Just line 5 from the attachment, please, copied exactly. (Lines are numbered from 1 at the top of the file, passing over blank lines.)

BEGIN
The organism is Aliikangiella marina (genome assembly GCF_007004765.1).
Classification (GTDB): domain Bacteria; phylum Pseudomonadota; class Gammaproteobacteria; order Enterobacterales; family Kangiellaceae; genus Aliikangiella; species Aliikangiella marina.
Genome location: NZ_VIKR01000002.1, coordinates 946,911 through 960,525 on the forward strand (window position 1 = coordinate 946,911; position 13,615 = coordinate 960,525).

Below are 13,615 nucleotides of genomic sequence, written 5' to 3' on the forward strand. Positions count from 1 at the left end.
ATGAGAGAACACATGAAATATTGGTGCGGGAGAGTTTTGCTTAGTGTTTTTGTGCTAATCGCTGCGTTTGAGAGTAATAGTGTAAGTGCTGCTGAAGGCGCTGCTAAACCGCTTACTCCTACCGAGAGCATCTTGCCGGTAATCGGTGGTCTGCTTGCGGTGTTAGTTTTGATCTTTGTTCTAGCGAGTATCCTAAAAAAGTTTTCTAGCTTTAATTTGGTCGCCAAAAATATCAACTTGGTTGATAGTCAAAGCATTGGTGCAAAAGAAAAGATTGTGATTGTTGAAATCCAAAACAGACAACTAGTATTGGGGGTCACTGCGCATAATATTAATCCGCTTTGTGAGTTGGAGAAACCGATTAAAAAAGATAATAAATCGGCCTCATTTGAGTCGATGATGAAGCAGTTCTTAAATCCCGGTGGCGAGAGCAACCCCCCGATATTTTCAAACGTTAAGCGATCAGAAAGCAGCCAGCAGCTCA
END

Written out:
ATGAGAGAACACATGAAATATTGGTGCGGGAGAGTTTTGCTTAGTGTTTTTGTGCTAATCGCTGCGTTTGAGAGTAATAGTGTAAGTGCTGCTGAAGGCGCTGCTAAACCGCTTACTCCTACCGAGAGCATCTTGCCGGTAATCGGTGGTCTGCTTGCGGTGTTAGTTTTGATCTTTGTTCTAGCGAGTATCCTAAAAAAGTTTTCTAGCTTTAATTTGGTCGCCAAAAATATCAACTTGGTTGATAGTCAAAGCATTGGTGCAAAAGAAAAGATTGTGATTGTTGAAATCCAAAACAGACAACTAGTATTGGGGGTCACTGCGCATAATATTAATCCGCTTTGTGAGTTGGAGAAACCGATTAAAAAAGATAATAAATCGGCCTCATTTGAGTCGATGATGAAGCAGTTCTTAAATCCCGGTGGCGAGAGCAACCCCCCGATATTTTCAAACGTTAAGCGATCAGAAAGCAGCCAGCAGCTCA